My son turned and said mommy look there’s a big gun. I told him yes son it’s a machine gun from World War II and he was amazed with what he saw. The last stop on our agenda was the Church. It is the church on Pagan that withstood the volcanic eruption and lava flow when all the residents’ houses were burned to ashes. The church was lit up with candles and looked so beautiful considering that there are few lights on Pagan.
The next day we went to the other side of the bay were there were smooth rocks but very hot so I couldn’t stand on them without my slippers. We loved it anyways despite the heat. My husband, son and I sat on a rock and to our surprise there were a group of dolphins very close to shore just swimming and having a good time. I said to myself you could never get this close to nature except in the Northern Islands.
That is just a glimpse of my experience in the Northern Islands and now I’m going to get into why I wrote this.
I understand that the Military has plans to take Pagan Island and turn it into a military warfare playground. I have nothing against the military folks but I have everything against live firing and bombing where Pagan is concerned.
Just picturing the total destruction that would cause when Pagan becomes a military bombing place brings tears to my eyes. It’s just too beautiful to be destroyed and the experience I had may be unavailabe to others if and when the military takes over Pagan. I’m looking at our sister island of Farallon de Mendinilla and I can’t imagine more destruction of my islands.
I strongly believe that enough is enough and Pagan Island should be left for the people of the CNMI to enjoy and develop. I’m thinking of closure of our Northern Islands once Pagan is grabbed by the military.
We will probably not set foot on it anymore or even be able to fish around it. It would be a very sad story not only for the residents of Pagan but the entire CNMI because they would not know or understand the beauty of this island because they never set foot on it.
Now I ask these questions that may seem harsh but it’s how I feel personally and would like to ask them of the military and all those who are pro military take-over of Pagan Island:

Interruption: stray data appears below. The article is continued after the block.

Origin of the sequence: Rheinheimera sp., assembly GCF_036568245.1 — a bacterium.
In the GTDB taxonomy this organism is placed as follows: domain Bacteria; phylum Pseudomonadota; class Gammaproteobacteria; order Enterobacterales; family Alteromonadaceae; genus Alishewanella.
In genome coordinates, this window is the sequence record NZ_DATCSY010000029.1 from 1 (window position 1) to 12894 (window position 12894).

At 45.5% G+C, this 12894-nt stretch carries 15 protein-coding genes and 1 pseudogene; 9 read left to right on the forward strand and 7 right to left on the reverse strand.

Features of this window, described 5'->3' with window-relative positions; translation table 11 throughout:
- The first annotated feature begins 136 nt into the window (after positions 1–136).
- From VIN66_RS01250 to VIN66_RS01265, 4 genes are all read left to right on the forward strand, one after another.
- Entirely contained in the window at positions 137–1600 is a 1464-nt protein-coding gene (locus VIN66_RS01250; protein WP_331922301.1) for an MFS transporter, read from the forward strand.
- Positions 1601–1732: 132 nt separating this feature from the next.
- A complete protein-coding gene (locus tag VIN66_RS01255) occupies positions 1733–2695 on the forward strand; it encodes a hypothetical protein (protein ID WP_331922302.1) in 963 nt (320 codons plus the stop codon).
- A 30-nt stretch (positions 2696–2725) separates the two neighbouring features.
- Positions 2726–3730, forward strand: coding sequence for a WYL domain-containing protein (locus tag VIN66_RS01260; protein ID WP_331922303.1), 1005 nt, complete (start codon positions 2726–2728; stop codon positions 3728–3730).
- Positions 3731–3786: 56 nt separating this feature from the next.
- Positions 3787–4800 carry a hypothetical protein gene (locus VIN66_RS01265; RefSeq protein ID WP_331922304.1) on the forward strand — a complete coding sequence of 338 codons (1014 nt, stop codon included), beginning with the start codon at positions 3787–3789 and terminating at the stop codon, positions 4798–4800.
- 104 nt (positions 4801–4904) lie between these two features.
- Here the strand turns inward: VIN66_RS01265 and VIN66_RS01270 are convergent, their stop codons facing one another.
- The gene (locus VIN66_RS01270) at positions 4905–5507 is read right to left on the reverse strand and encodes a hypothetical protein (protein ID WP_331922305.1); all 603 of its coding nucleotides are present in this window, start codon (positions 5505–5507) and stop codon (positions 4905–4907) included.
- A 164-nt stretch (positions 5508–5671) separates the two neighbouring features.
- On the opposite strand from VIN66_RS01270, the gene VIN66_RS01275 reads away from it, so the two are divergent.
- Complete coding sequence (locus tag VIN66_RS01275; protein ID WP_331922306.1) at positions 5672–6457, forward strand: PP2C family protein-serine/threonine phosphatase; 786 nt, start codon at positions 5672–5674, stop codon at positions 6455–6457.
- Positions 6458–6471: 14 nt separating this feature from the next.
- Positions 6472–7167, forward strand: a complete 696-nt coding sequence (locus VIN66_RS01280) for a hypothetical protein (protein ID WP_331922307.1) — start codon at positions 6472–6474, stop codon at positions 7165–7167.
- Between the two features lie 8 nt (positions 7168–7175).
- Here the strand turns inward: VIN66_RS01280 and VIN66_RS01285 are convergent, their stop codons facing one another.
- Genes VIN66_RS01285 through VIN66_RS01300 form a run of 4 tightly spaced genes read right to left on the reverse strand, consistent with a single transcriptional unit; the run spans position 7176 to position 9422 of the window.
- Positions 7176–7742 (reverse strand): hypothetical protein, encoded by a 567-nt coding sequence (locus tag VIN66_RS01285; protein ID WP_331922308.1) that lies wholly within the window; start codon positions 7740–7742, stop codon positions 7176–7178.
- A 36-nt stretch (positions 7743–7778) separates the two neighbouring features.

1) How would you like it if you were the one living on Pagan half of your life and I just come and say I am taking over your land without first consulting you? No I don’t want a portion but I want your entire land!
2) Would you respect the plea of the majority of the residents of the Northern Islands including the entire CNMI for no military take-over of Pagan Island? Or would the military use every means possible to take the island and destroy it like most military training sites all over the world?
3) What is it really that the military wants from Pagan considering that it already has the entire island of Farallon de Mendilla, two thirds of Tinian, and a portion of Tanapag? Is it really worth destroying these pristine and beautiful island all for security practices.
4) How do you plan to remove all your junk after you destroy the island and leave the pieces for the people of the CNMI to pick up after such as unexploded ordinance, contamination, toxins, and all the great things that the military practice brings with them? Why Pagan, why not New York, New Jersey or California?
The bottom line is that I want to speak up for my people that have been stamped on and left to fend for themselves because their own government has failed to help them.
The way of life and the values of Pagan would be lost forever if we don’t fight to protect it from destruction even in the name of security and protection of our nation. So I say pack up Jack and leave town because the island of Pagan is not going to come easy. We shall stand and fight for the protection of our islands just as you are trying to protect your interests.
The author is an Alamagan resident.